Professor Kenneth Klee analyzes the Supreme Court holding in Executive Benefits Insurance Agency v. Arkison that while Article III of the Constitution prohibits a bankruptcy court from entering final judgment on a bankruptcy-related claim, the relevant statute nevertheless permits a bankruptcy court to issue proposed findings of fact and conclusions of law to the district court for de novo review.
I. The Lesson To Be Learned:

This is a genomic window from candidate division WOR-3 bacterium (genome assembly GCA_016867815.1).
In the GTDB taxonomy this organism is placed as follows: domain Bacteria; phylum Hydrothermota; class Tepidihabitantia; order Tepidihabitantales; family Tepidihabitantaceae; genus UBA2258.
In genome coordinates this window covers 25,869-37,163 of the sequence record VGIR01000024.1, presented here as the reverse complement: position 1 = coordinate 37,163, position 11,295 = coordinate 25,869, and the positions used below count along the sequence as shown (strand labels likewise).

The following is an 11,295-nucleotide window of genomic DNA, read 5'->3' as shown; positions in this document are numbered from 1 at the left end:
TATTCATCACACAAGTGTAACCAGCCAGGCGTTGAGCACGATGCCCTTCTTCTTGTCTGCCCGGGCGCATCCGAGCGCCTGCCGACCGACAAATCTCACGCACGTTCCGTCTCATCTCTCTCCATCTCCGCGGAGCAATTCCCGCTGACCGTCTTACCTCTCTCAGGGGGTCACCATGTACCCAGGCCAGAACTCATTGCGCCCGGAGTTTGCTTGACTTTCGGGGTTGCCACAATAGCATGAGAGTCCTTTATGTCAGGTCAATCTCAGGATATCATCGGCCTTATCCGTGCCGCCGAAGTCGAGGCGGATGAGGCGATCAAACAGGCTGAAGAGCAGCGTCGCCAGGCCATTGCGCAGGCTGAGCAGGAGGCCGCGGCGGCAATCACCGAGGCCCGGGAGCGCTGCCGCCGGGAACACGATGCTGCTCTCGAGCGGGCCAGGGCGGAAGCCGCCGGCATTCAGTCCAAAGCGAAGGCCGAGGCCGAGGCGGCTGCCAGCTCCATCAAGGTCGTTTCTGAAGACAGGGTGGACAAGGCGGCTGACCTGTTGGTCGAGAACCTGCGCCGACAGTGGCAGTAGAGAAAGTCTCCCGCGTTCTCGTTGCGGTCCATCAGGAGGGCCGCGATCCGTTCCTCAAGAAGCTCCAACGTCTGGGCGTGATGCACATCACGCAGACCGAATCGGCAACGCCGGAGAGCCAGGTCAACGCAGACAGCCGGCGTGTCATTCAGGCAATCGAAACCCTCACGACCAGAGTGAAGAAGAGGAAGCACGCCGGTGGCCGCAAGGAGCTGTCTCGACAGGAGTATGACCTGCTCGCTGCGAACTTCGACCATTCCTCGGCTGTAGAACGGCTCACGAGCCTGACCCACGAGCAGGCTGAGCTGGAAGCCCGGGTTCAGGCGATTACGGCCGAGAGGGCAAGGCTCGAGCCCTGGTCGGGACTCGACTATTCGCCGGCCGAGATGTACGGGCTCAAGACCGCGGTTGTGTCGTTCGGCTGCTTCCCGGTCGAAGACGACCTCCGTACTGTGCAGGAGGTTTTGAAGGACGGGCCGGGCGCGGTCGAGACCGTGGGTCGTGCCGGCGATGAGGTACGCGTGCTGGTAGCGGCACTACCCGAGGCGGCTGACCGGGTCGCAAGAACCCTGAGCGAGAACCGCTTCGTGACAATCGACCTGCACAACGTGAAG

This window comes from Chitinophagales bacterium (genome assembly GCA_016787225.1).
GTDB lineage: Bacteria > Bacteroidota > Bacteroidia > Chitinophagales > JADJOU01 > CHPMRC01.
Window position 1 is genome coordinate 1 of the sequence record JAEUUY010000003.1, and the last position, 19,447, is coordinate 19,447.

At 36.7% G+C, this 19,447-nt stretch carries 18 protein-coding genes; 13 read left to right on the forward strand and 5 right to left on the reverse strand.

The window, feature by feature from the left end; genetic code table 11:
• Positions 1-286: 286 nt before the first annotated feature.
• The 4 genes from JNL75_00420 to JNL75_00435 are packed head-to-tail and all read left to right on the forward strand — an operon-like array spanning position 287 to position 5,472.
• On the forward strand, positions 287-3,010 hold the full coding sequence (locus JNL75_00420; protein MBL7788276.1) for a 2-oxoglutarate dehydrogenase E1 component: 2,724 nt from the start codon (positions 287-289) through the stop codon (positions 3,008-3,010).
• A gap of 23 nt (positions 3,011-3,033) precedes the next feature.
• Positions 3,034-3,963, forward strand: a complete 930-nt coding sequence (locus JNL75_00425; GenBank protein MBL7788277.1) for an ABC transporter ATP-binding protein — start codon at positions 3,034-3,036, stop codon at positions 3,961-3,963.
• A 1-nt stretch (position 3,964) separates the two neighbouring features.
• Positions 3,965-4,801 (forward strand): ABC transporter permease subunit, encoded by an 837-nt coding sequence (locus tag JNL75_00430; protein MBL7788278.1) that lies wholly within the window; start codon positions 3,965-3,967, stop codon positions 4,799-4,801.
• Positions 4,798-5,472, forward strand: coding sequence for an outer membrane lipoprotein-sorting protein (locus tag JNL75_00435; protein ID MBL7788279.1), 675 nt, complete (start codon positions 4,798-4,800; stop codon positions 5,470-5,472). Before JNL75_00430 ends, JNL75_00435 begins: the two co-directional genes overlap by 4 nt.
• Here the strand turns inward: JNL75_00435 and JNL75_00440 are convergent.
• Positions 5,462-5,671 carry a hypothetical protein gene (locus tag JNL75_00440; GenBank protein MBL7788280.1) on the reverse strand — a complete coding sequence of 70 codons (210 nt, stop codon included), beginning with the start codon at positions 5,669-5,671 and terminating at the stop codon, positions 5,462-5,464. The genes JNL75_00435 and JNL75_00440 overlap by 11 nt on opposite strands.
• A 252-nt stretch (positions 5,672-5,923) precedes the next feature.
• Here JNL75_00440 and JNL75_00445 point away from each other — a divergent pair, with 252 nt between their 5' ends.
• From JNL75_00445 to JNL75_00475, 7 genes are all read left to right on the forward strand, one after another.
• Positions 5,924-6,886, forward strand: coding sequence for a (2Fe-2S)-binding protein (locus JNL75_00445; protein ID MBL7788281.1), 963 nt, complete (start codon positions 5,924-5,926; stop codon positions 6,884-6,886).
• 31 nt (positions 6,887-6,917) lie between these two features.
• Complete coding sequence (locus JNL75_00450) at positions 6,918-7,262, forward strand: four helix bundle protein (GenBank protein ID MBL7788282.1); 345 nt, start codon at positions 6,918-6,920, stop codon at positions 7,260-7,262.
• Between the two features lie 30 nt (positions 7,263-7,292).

The Court may go to great lengths to avoid deciding a question of constitutional law, on which it may have substantial internal differences of opinion, particularly when resolution of the issue might cause a crisis in the federal court system. Rather than deciding an important issue left open by Stern v. Marshall on which it granted certiorari–whether litigants may consent to have a bankruptcy court enter a final judgment on a Stern cause of action–the Court questionably applies an uncodified statutory severability clause to duck the issue. II. Summary of Holding: In a unanimous opinion authored by Justice Thomas, the Court held that when Article III of the Constitution prohibits a bankruptcy court from entering final judgment on a claim that is statutorily designated as "core" under 28 U.S.C. § 157(b) [an annotated version of this statute is available to lexis.com subscribers], the bankruptcy court may nevertheless issue proposed findings of fact and conclusions of law to the district court for de novo review pursuant to 28 U.S.C. § 157(c). Exec. Benefits Ins. Agency v. Arkison, 573 U.S. __, 134 S. Ct. 2165, 2170, 2014 U.S. LEXIS 3993 (2014) (hereinafter "EBIA") [an enhanced version of this opinion is available to lexis.com subscribers]. The Court thus closed what some lower courts have described as a statutory "gap" left open by the Court's decision in Stern v. Marshall, 564 U.S. __, 131 S. Ct. 2594 (2011) ("Stern") [enhanced version]. The Court relied primarily on an uncodified severability provision in an annotation to the Bankruptcy Amendments and Federal Judgeship Act of 1984, 28 U.S.C. §§ 151 et seq [annotated version]. See EBIA, 134 S. Ct. at 2173. The Court further held that when, as in EBIA, a bankruptcy court erroneously enters judgment on claims over which it lacks constitutional authority to finally adjudicate, the district court can "cure" the bankruptcy court's error by reviewing the bankruptcy court's judgment de novo and separately entering judgment, even if the district court is reviewing the judgment through an appeal rather than through the report and recommendation process. Id. at 2174-75. Notably, the Court disposed of the case on the narrowest possible grounds, expressly declining to decide whether the right to an Article III tribunal identified in Stern is waivable by express or implied litigant consent and assuming, without deciding, that fraudulent transfer claims implicate the Article III right. III. Legal Background: Congress granted bankruptcy courts the authority to "hear and determine . . . all core proceedings arising under title 11, or arising in a case under title 11 . . . [referred to them by the district courts] and [to] enter appropriate orders and judgments." 28 U.S.C. § 157(b)(1). A non-exhaustive list of "core proceedings" is set forth in 28 U.S.C. § 157(b)(2). "Core proceedings" include "counterclaims by the estate against persons filing claims against the estate" and "proceedings to determine, avoid or recover fraudulent conveyances." 28 U.S.C. § 157(b)(2)(C) & (H). In Stern,the Supreme Court held that the bankruptcy court lacked constitutional authority to enter a final judgment on a debtor's counterclaim for tortious interference. Writing for a 5-4 majority, Chief Justice Roberts held that 28 U.S.C. § 157(b)(2)(C), in giving bankruptcy judges statutory core authority to finally determine counterclaims not necessary to the allowance of claims, unconstitutionally delegates the judicial power of the United States to non-Article III bankruptcy judges. The counterclaim at issue in Stern was a tort claim at common law, the adjudication of which could not be withdrawn from the Article III judiciary. Accordingly, the Court held that "[t]he Bankruptcy Court below lacked the constitutional authority to enter a final judgment on a state law counterclaim that is not resolved in the process of ruling on a creditor's proof of claim." Stern,131 S. Ct. at 2620.
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